Ten Defendants’ Indicted In Fraudulent Kickback Schemes On Public Traded Companies

LAWFUEL – The US Legal Newswire – U.S. Attorney’s Office for Southern District of Florida Announces Parallel Indictments Against Some of Same Defendants and Others

Washington, D.C., Dec. 7, 2007 – The U.S. Securities and Exchange Commission announced today that it filed civil actions alleging securities fraud in five separate kickback schemes uncovered by an FBI sting operation conducted pursuant to a recent cooperation agreement between the FBI and the Commission.

The defendants are insiders or promoters of publicly traded companies who made stock sales to a hedge fund in exchange for illegal kickbacks to an individual whom they believed to be the hedge fund manager, but who was in reality an undercover FBI agent. In related criminal prosecutions, the United States Attorney’s Office for the Southern District of Florida today announced the criminal indictments of 6 individuals involved in the schemes.

“This case illustrates the Commission’s ability to work together with criminal authorities in creative ways to uncover fraudulent schemes and to protect our markets,” said Linda Chatman Thomsen, Director of the SEC’s Division of Enforcement.

David Nelson, Director of the Commission’s Miami Regional Office, added, “The Commission will continue to target corrupt practices in the securities industry in South Florida, and provide resources where necessary to ensure that those who engage in illegal schemes will be found and prosecuted. Our office worked closely with the criminal authorities and provided information and technical assistance throughout the FBI sting operation in order to minimize harm to innocent investors.”

The SEC charged a total of 10 individuals, who reside in South Florida, New York, California, and Nevada, with securities fraud: Vincent Cammarata, Rex A. Morden, Affinity Financial Group, Inc., William L. Haynes, Efrim Gjonbalaj, Real Asset Management LLC, Mark Foglia, Western Financial Services, Inc., Virgil G. Williams, and Sean P. Sheehan. According to the SEC’s complaints, which were filed in the United States District Court for the Southern District of Florida, the five schemes involved sales of securities in publicly traded companies to a purported hedge fund. To make the sales, the defendants agreed to pay kickbacks to the individual managing the hedge fund. In fact, there was no hedge fund and the purported manager was an undercover FBI agent in the sting operation.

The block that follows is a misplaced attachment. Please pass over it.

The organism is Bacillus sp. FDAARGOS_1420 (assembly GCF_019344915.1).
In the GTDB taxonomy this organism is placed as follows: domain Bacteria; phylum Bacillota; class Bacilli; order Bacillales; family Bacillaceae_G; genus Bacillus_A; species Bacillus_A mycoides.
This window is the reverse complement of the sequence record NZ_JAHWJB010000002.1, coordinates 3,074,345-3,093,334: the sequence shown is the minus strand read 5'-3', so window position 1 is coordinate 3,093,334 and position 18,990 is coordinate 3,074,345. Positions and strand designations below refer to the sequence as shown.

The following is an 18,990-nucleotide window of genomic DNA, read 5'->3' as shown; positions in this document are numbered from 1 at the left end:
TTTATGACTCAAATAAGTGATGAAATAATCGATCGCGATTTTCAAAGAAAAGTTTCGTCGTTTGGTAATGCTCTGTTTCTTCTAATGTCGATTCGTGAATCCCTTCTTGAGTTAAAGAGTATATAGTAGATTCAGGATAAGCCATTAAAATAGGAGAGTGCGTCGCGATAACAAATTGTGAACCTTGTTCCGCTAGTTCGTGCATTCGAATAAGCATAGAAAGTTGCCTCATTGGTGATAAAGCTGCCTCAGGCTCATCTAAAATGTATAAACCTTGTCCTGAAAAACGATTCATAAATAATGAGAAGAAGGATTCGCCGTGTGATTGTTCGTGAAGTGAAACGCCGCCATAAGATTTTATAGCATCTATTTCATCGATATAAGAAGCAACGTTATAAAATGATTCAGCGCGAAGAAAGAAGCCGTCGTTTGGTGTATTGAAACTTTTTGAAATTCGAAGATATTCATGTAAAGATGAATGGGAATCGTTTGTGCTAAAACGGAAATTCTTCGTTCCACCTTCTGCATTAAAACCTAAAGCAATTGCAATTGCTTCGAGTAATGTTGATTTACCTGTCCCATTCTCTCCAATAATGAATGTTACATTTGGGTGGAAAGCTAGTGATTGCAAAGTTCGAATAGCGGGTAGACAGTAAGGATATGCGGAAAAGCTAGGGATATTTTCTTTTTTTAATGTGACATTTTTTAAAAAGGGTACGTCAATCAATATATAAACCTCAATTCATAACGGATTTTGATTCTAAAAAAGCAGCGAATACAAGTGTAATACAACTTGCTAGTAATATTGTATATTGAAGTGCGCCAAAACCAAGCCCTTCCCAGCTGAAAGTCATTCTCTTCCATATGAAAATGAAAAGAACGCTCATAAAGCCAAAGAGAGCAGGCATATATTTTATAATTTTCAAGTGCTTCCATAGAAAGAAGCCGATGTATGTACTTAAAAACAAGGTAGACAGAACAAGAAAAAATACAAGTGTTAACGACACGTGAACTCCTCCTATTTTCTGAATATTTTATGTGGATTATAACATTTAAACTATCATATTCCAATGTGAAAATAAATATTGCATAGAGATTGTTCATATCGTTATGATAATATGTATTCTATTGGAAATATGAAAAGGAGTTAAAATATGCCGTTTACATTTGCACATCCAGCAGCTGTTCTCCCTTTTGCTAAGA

The Commission’s complaints allege that, in each case, the undercover FBI agent purporting to be a hedge fund manager told the seller or promoter that the kickback had to be kept secret, because buying stock in exchange for kickbacks would violate his fiduciary obligations to the hedge fund. The FBI agent also told the seller or promoter that he had created a phony consulting company to which the kickback could be paid pursuant to a consulting agreement. The sellers or promoters were told that the consulting entity did not exist, that no actual consulting work would be performed, and that the phony consulting arrangement was simply a means to secretly funnel a kickback to the purported hedge fund manager. All of the defendants agreed to pay a kickback. With one exception, the defendants actually paid the promised kickback after the hedge fund bought the stock defendants were promoting. Every buy transaction had a material effect on the stock trading volume of the companies in question.

The complaints allege that all of the defendants violated the antifraud provisions of the federal securities laws, specifically, Section 17(a) of the Securities Act of 1933 and Section 10(b) of the Securities Exchange Act of 1934 and Rule 10b-5 thereunder. In addition to permanent injunctions, the Commission is seeking an order that defendants Cammarata and Haynes disgorge ill-gotten gains, with prejudgment interest, and an order imposing civil money penalties on all defendants. The Commission is also seeking an officer and director bar against Williams and penny stock bars against all the individual defendants.

Haynes was previously enjoined from further violations of the antifraud and registration provisions of the federal securities laws following his participation in a $7 million offering fraud. See SEC v. Global Asset Partners, Ltd., Case No. 01-8862-CIV-Middlebrooks (S.D. Fla.), LR-17173. In addition, Haynes was previously barred from associating with a broker-dealer based on the entry of the permanent injunction. See In the Matter of William L. Haynes, Exchange Act Release No. 34-45820 (April 25, 2002).

The Commission acknowledges the substantial assistance and cooperation of the United States Attorney’s Office for the Southern District of Florida and the Federal Bureau of Investigation, West Palm Beach division, in investigating this matter. The Commission’s investigation is ongoing.

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